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View Full Version : Javascript hack to block alerts



shezam
06-21-2008, 04:24 PM
Hi Guys,

Any one know how to block javascript alerts using javascript, sounds easy doesn't it.

Thanks in advance.

abduraooft
06-21-2008, 04:28 PM
Could you block entire javascript support from browser ?

Kor
06-21-2008, 06:03 PM
Hi Guys,

Any one know how to block javascript alerts using javascript, sounds easy doesn't it.

Thanks in advance.
No, it does not sound easy, it sounds impossible. You can not block a language using the same language, as you can not rise yourself from the ground by simply pull of your hair with your hands.

Trinithis
06-21-2008, 06:44 PM
window.alert = function() {};

Philip M
06-21-2008, 07:13 PM
window.alert = function() {};


Is is a pity that you have responded in this way. There cannot be any legitimate reason for the OP's request, which he himself describes as a "hack".

<script type = "text/javascript">

alert ("Alert 1");
window.alert = function() {};
alert ("Alert 2");

</script>

Both Alert 1 and Alert 2 are triggered as one might expect. But if alert ("Alert 1") is removed then Alert 2 does not show. No idea why.

Trinithis
06-21-2008, 08:35 PM
Just because one cannot foresee a (legitimate) use for something does not mean there isnt one. There are always legitimate reasons. I've used similar code in a Greasemonkey script for instance . . . a site was abusing the alert feature.

Also such an assignment could be useful in debugging or something. First class functions enable a ton neat an interesting things.

As for your example, it works as expected for me. My version of firefox is 2.0.0.14.

Philip M
06-21-2008, 09:14 PM
First class functions enable a ton neat an interesting things.



I have no idea what you mean. Do you?

Trinithis
06-21-2008, 11:50 PM
EDIT: Whoah, I completely misread your post. I thought you said, "You have no idea what I mean. Do you?"

In answer your your actual post, what I mean is that learning that assignments like window.alert = function() {} exist is really nifty. For instance, I could (but probably won't ever) write code in which I use alert and change its behavior conditionally. I have however altered alert's behavior in a Clocker script so that whenever an alert occurred, the clock paused for the alert's duration.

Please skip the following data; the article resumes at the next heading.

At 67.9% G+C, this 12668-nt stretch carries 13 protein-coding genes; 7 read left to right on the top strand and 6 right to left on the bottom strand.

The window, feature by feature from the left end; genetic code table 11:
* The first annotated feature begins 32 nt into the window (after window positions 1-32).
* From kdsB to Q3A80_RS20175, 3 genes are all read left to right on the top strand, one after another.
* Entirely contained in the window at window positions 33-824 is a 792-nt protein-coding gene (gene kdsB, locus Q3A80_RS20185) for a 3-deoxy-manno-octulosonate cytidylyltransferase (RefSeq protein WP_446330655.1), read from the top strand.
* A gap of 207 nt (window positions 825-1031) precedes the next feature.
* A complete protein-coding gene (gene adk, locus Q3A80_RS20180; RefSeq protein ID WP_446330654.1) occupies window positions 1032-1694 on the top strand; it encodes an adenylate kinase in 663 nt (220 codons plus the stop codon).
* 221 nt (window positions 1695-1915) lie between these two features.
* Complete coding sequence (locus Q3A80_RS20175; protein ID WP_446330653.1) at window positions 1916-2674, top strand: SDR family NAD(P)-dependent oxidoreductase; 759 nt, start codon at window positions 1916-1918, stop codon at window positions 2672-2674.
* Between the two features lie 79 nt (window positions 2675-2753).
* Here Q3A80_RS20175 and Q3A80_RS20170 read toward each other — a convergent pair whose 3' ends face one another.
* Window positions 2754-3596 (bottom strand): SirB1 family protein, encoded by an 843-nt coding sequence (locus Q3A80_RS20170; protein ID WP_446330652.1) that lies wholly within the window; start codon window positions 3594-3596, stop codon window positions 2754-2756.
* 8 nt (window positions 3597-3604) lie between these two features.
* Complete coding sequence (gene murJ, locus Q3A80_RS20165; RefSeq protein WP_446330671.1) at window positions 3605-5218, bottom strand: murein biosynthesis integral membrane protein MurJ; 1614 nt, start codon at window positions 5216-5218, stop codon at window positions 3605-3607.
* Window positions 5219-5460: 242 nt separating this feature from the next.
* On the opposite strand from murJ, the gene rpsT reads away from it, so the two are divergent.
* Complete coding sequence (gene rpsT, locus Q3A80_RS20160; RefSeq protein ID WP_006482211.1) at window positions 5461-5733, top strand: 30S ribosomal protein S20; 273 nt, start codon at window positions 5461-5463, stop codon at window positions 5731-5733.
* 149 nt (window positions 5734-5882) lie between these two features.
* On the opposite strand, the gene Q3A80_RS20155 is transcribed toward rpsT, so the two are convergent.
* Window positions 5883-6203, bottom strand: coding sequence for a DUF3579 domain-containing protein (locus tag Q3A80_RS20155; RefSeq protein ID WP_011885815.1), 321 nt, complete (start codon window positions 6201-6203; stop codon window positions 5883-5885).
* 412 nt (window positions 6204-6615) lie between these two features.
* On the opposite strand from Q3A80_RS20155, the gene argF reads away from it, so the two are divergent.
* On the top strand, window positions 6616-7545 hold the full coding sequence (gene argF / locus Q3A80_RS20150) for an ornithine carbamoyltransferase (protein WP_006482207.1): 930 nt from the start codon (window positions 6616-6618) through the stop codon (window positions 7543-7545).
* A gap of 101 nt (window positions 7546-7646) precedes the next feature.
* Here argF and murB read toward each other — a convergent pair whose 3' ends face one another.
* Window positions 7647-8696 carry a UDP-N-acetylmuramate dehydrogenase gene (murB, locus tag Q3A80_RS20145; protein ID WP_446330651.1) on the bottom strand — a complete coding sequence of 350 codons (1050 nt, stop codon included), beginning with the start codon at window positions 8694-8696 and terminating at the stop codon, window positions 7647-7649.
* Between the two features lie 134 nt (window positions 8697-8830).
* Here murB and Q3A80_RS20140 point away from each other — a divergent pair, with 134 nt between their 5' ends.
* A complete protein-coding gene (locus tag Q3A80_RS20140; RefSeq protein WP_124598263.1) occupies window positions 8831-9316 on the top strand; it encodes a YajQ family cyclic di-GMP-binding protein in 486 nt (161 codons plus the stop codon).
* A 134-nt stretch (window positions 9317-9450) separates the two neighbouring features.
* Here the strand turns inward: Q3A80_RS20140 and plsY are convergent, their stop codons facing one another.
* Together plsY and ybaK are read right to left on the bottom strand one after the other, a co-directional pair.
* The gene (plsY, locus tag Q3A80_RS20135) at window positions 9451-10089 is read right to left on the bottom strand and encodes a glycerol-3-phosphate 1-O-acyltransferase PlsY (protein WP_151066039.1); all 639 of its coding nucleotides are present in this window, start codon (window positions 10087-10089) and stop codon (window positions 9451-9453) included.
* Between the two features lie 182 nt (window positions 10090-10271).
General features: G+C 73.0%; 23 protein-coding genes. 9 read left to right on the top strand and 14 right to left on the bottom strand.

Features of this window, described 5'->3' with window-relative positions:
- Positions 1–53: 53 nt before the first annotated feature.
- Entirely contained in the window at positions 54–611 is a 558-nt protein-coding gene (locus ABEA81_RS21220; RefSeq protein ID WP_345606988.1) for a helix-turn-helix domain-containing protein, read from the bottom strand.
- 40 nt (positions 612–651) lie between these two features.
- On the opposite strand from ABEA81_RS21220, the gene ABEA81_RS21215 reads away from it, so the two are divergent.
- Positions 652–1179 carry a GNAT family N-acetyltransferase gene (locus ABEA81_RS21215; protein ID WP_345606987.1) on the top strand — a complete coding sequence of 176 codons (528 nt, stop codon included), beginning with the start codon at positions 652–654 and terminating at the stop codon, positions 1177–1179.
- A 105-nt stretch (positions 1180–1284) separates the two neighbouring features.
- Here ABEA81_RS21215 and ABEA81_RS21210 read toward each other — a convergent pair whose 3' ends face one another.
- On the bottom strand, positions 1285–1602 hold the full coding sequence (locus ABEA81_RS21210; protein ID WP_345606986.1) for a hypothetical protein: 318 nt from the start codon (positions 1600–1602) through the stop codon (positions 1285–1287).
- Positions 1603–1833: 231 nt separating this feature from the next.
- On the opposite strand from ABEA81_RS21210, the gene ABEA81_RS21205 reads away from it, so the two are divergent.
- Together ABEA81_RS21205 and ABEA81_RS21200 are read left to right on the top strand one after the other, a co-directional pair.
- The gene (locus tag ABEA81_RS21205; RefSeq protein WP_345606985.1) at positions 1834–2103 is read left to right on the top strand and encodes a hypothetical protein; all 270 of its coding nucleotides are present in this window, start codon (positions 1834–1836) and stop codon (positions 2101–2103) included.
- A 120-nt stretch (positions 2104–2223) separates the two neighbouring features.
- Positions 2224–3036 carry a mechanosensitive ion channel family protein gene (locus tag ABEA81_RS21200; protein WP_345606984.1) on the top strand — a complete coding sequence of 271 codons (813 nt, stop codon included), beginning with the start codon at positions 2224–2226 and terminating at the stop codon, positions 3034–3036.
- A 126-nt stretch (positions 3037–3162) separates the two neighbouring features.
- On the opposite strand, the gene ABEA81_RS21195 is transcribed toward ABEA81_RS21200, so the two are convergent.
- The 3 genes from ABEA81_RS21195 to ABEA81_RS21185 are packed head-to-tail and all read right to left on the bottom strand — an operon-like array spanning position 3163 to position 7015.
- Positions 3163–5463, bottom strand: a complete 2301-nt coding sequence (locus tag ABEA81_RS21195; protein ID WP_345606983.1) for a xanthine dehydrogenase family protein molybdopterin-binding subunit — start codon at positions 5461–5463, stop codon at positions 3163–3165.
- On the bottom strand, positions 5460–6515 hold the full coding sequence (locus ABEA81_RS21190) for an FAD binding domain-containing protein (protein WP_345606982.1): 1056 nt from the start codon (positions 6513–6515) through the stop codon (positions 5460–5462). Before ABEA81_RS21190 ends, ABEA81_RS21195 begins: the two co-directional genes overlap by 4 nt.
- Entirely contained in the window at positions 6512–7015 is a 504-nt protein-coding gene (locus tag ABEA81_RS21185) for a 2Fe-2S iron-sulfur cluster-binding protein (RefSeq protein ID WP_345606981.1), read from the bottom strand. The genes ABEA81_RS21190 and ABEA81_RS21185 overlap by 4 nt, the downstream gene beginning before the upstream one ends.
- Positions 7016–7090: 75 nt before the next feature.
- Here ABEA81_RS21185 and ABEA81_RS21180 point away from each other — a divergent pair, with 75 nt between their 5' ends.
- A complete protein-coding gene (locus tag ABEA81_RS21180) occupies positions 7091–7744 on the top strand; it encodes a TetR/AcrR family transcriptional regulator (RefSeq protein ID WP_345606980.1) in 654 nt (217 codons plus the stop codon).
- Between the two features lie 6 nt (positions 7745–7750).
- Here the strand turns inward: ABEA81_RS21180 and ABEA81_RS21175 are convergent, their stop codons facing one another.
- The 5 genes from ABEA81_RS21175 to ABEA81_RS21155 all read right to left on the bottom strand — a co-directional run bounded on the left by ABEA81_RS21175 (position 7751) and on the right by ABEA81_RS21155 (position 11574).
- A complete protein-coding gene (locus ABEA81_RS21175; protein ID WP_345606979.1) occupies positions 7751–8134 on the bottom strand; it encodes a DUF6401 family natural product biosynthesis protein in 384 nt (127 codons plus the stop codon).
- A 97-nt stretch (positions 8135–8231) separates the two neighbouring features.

For example, I could litter my code with alerts for debugging purposes, but I only want their behaviors to change conditionally. Instead of cluttering my code with a bunch of if-statements (yeah, yeah, I could have an alert2 function . . .), I could move my logic elsewhere, say in the actual alert variable.

Granted, this is a little contrived, but here's the gist:


. . .
if(debug)
alert(x);
. . .
if(debug)
alert(y);
. . .

vs a simpler


if(!debug)
window.alert = function() {};
. . .
alert(x);
. . .
alert(y);
. . .

And all this is due to first-class (http://en.wikipedia.org/wiki/First-class_function) functions, hence my statement in my previous post.

Philip M
06-22-2008, 07:50 AM
=Trinithis;703284]
Granted, this is a little contrived......

No, that is not true. It is completely and utterly contrived. :cool: And it is not "simpler". You remind me of an electrical engineer I knew who invariably devised something involving four transistors, three diodes, five capacitors and seven resistors to do the work of an ordinary on-off toggle switch (it only worked when you pressed a button. :D:D )

To come back to the main point, the OP cannot have any legitimate reason for wanting to block Javascript alerts - I don't believe his interest is in contrived test procedures. As I am paranoid I suspect that he wants to somehow inject this into other scripts, thus perhaps suppressing warning messages. Every so often we get a new poster who wants to circumvent something, or over-ride normal behaviour, especially browser security and pop-up blockers. I don't think that they ought to be encouraged. :(

"The world is made up of five basic elements. Earth, air, fire, water and bull****". - Philip M

Trinithis
06-22-2008, 05:55 PM
Okay fine. I won't answer these types of questions for new posters, but I will for those who I see regularly.

And you are right. Often I tinker around just for the heck of it.

jkd
06-22-2008, 06:15 PM
Umm, any legitimate reason? Why not for a Greasemonkey script to make your own surfing experience more pleasant? Something like:



window.alert = function(txt) {
var alert = document.body.appendChild(document.createElement("div"));
alert.appendChild(document.createTextNode(txt));
alert.className = "alert";
alert.style.left =(document.body.offsetWidth - alert.offsetWidth )/2;
alert.style.top = (document.body.offsetHeight - alert.offsetHeight)/2;
alert.onclick = function() { this.parentNode.removeChild(this) };
}


Modal-less alerts that don't block the UI. Overwriting alert() shouldn't affect browser-level alerts either, only ones spawned from Javascript. Please be kinder Philip -- your attitude was a bit much.

Philip M
06-22-2008, 08:16 PM
Umm, any legitimate reason? Why not for a Greasemonkey script to make your own surfing experience more pleasant?

Please be kinder Philip -- your attitude was a bit much.

I'll believe it when I see it.



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